We’ve seen the value of tending to relationships and social and emotional learning (SEL) in our work at LER. For example, research into a ninth-grade English language arts curriculum that emphasizes social and emotional learning found that students using the curriculum reported more collaboration and authentic learning experiences. And a study of a sixth-grade PBL science curriculum that led to student achievement gains on multiple measures calls for teachers to tend to SEL by setting norms and expectations for collaboration and dialogue.
Ayris noted that CBE and PBL require a shift in mindsets around education. “We are truly shifting mindsets as we do this work. You have to create an environment that allows for that process to happen,” she said. “Allow the space for people, and support them, to fail forward and make mistakes and truly work through and iterate through this process.”
Breonna wisely noted that students need to be reminded of that too, as their past experiences were likely very different from a CBE-PBL model. The panelists, and those who gathered in breakout rooms afterwards, agreed it was critical to encourage all stakeholders to undergo a similar shift in mindsets and attitudes toward schooling.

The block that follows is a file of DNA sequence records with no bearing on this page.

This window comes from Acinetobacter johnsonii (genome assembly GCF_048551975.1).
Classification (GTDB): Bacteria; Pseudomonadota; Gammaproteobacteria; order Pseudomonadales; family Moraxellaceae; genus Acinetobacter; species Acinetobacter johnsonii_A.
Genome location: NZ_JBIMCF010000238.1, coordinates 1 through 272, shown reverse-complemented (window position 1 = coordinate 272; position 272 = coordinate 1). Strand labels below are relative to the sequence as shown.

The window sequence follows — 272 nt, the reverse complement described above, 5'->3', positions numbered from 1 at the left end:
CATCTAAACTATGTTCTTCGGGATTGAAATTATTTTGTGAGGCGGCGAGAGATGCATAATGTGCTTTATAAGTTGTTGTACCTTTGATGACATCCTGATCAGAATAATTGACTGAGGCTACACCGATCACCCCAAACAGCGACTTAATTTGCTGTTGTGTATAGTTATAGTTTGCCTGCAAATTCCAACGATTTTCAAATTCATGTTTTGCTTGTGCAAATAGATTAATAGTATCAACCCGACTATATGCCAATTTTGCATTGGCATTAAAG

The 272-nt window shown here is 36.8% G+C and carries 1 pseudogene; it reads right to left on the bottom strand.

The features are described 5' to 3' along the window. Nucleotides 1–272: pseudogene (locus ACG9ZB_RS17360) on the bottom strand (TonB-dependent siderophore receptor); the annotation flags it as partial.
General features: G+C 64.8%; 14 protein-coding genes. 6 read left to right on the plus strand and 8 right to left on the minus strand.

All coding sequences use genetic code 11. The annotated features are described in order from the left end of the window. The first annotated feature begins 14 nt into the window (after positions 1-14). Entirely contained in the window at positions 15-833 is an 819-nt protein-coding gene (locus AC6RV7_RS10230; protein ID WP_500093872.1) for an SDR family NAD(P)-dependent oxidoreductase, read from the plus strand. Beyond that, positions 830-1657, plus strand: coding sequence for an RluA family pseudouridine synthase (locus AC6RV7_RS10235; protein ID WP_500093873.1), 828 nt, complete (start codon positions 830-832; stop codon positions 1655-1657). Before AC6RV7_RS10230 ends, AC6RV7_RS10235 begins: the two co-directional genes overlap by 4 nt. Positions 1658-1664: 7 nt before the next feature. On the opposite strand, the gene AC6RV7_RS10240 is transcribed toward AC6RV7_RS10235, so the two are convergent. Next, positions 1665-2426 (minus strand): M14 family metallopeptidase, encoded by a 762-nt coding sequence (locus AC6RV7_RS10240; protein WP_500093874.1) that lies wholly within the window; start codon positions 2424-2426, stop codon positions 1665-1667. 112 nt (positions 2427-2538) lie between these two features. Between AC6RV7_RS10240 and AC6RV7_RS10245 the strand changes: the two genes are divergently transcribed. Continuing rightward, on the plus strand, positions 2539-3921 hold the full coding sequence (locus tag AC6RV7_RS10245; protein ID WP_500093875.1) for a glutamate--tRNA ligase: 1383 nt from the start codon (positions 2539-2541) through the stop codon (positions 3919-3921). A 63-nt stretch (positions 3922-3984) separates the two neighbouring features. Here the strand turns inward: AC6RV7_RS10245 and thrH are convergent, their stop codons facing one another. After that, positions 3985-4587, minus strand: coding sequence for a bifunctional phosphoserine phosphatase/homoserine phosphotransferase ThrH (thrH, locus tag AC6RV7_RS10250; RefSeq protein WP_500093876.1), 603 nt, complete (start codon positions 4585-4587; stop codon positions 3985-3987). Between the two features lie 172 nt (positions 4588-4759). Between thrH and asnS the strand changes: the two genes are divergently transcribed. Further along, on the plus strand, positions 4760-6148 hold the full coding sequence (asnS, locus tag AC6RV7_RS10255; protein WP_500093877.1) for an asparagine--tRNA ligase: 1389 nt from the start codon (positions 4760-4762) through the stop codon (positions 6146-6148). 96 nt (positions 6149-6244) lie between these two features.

Ideas for doing that include purposefully engaging families and community-based partners by engaging with them around projects, inviting them to public presentations, and connecting around out-of-school opportunities and internships.
While we all learned a lot from the roundtable, there is still so much to explore. Our team at LER is working on a white paper outlining how competency-based education and project-based learning overlap, how they might differ, ways in which they can support each other, and best practices for implementing both. We’ll share that as soon as it’s available!
Additional resources you might want to check out in the meantime include:
- The Building 21 resource library
- Springpoint materials, particularly those describing key design principles for innovation
- The research page of the LER site
- The Aurora Institute’s many resources, including a recording of the webinar
Kristin De Vivo is the executive director of Lucas Education Research, a division of the George Lucas Educational Foundation. Previously, she served as vice president of research and validation at Scholastic Inc.